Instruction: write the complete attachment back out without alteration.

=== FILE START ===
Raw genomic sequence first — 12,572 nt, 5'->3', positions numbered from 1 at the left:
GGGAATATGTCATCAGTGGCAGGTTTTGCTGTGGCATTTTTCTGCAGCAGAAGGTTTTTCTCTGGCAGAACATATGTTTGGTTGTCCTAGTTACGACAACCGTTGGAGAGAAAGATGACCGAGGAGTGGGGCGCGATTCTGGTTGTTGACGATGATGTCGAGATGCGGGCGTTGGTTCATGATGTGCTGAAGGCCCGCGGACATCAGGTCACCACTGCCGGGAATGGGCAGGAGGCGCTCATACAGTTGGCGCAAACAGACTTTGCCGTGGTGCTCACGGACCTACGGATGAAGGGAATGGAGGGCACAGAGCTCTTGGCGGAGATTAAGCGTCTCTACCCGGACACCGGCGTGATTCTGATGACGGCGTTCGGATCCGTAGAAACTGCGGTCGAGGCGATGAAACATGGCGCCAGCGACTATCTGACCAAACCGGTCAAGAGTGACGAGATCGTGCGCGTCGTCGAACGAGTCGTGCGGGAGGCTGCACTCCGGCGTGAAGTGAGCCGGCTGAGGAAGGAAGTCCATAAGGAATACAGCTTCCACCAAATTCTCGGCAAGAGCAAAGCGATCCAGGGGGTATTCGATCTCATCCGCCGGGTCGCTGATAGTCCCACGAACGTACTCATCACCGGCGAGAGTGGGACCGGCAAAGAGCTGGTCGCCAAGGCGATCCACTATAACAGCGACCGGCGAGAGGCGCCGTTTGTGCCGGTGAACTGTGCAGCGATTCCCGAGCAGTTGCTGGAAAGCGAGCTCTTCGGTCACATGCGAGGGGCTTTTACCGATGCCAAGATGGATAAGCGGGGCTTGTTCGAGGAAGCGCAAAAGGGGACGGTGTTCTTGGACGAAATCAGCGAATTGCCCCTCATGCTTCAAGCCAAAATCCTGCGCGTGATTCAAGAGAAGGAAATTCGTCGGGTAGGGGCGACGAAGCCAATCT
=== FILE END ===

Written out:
Raw genomic sequence first — 12,572 nt, 5'->3', positions numbered from 1 at the left:
GGGAATATGTCATCAGTGGCAGGTTTTGCTGTGGCATTTTTCTGCAGCAGAAGGTTTTTCTCTGGCAGAACATATGTTTGGTTGTCCTAGTTACGACAACCGTTGGAGAGAAAGATGACCGAGGAGTGGGGCGCGATTCTGGTTGTTGACGATGATGTCGAGATGCGGGCGTTGGTTCATGATGTGCTGAAGGCCCGCGGACATCAGGTCACCACTGCCGGGAATGGGCAGGAGGCGCTCATACAGTTGGCGCAAACAGACTTTGCCGTGGTGCTCACGGACCTACGGATGAAGGGAATGGAGGGCACAGAGCTCTTGGCGGAGATTAAGCGTCTCTACCCGGACACCGGCGTGATTCTGATGACGGCGTTCGGATCCGTAGAAACTGCGGTCGAGGCGATGAAACATGGCGCCAGCGACTATCTGACCAAACCGGTCAAGAGTGACGAGATCGTGCGCGTCGTCGAACGAGTCGTGCGGGAGGCTGCACTCCGGCGTGAAGTGAGCCGGCTGAGGAAGGAAGTCCATAAGGAATACAGCTTCCACCAAATTCTCGGCAAGAGCAAAGCGATCCAGGGGGTATTCGATCTCATCCGCCGGGTCGCTGATAGTCCCACGAACGTACTCATCACCGGCGAGAGTGGGACCGGCAAAGAGCTGGTCGCCAAGGCGATCCACTATAACAGCGACCGGCGAGAGGCGCCGTTTGTGCCGGTGAACTGTGCAGCGATTCCCGAGCAGTTGCTGGAAAGCGAGCTCTTCGGTCACATGCGAGGGGCTTTTACCGATGCCAAGATGGATAAGCGGGGCTTGTTCGAGGAAGCGCAAAAGGGGACGGTGTTCTTGGACGAAATCAGCGAATTGCCCCTCATGCTTCAAGCCAAAATCCTGCGCGTGATTCAAGAGAAGGAAATTCGTCGGGTAGGGGCGACGAAGCCAATCT